A widespread pandemic of unknown duration and spread means a worsening employment income situation for vulnerable segments of the population. RBI alone cannot lead with its monetary measures; in any case, it hasn’t helped since the pre-pandemic period or FY20. Public banks also cannot be a fiscal arm more than they already are without endangering financial stability because the pandemic has increased this risk. Fiscal policy can therefore no longer be absent. The economic conditions of vulnerable households are such that income support is absolutely essential. Increased uncertainties also make it difficult to assess the extent and duration of such assistance. But we have to start.
With government debt accounting for 90% of GDP, debt sustainability and macroeconomic stability are a constraint and compelling concerns. The government has also neglected to share its views or to revise the fiscal rules (the FRBM law) or to present a detailed medium-term fiscal adjustment plan since the presentation of the budget. Action in this direction may have helped to build strength and confidence to overcome revenue shortfalls, to exceed spending limits without raising concerns about debt sustainability. Now he’s looking at a shrunken denominator (nominal GDP growth) in the deal.
To avoid such risks, most advocated that budgeted spending be redirected to meet emergency health and income needs. But this is unlikely to be enough; the fact that the government is not even willing to commit the meager amount required to purchase vaccines is proof of this. How far can it go? It is time for the government to think structurally and start preparing fiscal space for this emergency of unknown magnitude and longevity. Just as it responded to Covid-19 with structural reforms last year, it must now follow with deepening revenue-expenditure reforms. Reforms of agricultural marketing and institutional structures, accounting transparency by recording arrears of subsidies (food, fertilizers), increasing LPG prices, have all been commendable efforts in this direction. But more recently, there has been a regression with increasing fertilizer subsidies instead of revising emission prices.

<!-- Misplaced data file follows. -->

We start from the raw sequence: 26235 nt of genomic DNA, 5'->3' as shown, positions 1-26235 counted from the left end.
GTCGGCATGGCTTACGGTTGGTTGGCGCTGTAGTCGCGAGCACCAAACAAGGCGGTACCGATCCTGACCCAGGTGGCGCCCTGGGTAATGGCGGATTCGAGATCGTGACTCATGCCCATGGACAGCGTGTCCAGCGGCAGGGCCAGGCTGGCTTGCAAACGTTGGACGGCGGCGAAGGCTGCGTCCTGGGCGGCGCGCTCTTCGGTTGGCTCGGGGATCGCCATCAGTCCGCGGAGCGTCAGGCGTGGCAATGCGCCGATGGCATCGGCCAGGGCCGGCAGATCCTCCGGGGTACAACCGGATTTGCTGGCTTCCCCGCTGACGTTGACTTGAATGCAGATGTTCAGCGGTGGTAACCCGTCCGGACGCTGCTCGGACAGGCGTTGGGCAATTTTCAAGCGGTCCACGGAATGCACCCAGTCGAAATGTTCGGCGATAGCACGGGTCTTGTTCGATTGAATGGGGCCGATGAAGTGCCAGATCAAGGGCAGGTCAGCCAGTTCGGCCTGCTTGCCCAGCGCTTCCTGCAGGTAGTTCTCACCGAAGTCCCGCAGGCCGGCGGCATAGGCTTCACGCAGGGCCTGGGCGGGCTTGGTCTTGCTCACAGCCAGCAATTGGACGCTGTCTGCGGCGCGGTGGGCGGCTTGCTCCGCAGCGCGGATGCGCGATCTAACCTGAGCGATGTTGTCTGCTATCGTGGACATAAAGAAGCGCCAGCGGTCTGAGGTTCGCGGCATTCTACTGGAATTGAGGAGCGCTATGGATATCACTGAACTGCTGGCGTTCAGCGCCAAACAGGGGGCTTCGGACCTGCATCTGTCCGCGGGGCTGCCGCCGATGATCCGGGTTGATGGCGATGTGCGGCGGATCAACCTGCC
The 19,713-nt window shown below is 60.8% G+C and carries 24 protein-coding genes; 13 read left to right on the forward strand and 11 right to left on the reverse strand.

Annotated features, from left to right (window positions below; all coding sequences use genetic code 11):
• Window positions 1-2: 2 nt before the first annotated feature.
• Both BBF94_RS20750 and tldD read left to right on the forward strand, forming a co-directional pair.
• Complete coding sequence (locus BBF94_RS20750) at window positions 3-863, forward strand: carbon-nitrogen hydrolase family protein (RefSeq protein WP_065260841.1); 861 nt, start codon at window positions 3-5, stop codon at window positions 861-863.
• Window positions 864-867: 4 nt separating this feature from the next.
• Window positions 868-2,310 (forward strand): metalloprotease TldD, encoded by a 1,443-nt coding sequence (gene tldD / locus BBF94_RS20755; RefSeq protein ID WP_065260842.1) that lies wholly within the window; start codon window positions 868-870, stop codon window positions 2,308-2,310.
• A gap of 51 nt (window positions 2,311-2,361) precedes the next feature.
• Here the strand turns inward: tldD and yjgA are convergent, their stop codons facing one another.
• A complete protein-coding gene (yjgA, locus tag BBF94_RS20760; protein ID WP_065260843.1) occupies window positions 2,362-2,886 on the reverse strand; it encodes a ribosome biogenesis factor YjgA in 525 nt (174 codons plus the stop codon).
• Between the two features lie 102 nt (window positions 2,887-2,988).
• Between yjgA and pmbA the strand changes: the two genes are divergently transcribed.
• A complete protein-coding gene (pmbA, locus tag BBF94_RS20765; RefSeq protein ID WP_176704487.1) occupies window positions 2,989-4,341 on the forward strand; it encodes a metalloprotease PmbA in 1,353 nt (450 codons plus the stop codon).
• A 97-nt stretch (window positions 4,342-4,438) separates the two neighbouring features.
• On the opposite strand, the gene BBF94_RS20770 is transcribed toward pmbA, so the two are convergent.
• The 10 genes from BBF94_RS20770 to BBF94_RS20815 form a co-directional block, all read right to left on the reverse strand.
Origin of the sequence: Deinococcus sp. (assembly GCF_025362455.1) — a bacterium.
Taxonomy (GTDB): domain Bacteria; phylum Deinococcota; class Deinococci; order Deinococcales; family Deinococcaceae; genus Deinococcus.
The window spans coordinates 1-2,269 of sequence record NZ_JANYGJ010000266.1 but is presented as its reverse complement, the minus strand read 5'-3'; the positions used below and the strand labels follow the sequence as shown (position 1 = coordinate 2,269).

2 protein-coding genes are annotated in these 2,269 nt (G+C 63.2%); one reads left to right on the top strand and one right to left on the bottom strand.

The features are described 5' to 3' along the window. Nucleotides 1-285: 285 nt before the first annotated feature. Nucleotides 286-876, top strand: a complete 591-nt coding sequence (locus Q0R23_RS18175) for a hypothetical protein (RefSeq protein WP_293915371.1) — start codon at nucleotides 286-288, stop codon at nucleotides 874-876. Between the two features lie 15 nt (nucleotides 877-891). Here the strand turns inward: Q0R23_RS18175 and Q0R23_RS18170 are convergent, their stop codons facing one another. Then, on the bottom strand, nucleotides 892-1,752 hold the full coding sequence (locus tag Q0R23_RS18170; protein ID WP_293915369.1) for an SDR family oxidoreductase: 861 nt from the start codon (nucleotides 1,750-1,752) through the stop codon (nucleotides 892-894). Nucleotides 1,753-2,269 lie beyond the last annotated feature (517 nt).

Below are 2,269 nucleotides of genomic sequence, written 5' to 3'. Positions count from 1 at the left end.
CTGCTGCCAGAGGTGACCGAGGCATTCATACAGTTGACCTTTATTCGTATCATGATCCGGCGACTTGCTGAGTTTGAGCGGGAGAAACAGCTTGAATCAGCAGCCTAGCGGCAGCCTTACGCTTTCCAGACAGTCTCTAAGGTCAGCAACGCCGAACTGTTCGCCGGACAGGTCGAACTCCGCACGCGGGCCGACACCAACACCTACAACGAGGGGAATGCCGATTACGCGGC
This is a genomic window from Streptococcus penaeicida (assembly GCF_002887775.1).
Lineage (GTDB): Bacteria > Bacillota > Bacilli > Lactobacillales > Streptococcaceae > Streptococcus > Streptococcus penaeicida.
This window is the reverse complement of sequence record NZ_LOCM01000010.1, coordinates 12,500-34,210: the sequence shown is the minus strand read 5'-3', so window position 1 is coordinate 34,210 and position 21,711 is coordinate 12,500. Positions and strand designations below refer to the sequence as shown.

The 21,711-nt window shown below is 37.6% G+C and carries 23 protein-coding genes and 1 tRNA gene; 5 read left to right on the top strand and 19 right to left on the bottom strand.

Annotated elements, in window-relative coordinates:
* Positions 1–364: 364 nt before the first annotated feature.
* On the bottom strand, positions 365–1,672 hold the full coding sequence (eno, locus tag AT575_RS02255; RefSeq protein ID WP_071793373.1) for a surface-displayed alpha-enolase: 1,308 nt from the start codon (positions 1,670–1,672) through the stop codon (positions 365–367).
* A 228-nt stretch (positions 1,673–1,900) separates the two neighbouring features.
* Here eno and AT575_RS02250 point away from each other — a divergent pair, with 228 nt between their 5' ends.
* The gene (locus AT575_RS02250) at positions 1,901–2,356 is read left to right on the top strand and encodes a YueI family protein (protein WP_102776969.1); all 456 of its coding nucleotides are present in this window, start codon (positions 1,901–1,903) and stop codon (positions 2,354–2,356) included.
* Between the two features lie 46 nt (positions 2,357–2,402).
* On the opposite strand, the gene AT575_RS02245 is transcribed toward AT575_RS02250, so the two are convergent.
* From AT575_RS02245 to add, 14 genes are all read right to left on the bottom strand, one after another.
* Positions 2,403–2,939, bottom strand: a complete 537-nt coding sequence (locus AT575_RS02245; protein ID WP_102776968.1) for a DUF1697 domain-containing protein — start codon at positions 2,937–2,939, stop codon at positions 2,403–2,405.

This derails the momentum for reform and undermines the credibility of efforts and commitment to improve finances. Given its precarious debt situation but its pressing need for income support, the government must now prepare a roadmap to restore order through a credible buyback plan. This should aim to reduce subsidies in the medium term, from now on modestly, in order to show commitment and restore credibility. For example, it can choose between different ways of moderating the food subsidy, i.e. rationalizing the eligibility and the number of beneficiaries, revising the issue prices or a mixture. There are other social and often populist spending, both at the state and central levels, which have been on the rise for far too long and have become unsustainable. General finances have eroded, production spending has been lost and it is shameful that there is no room to support its people in a devastation of this nature and magnitude.
It is clear that fundamental changes can no longer be delayed. Now is the time to do accounts, as difficult as it may be.
The author is a New Delhi-based macroeconomist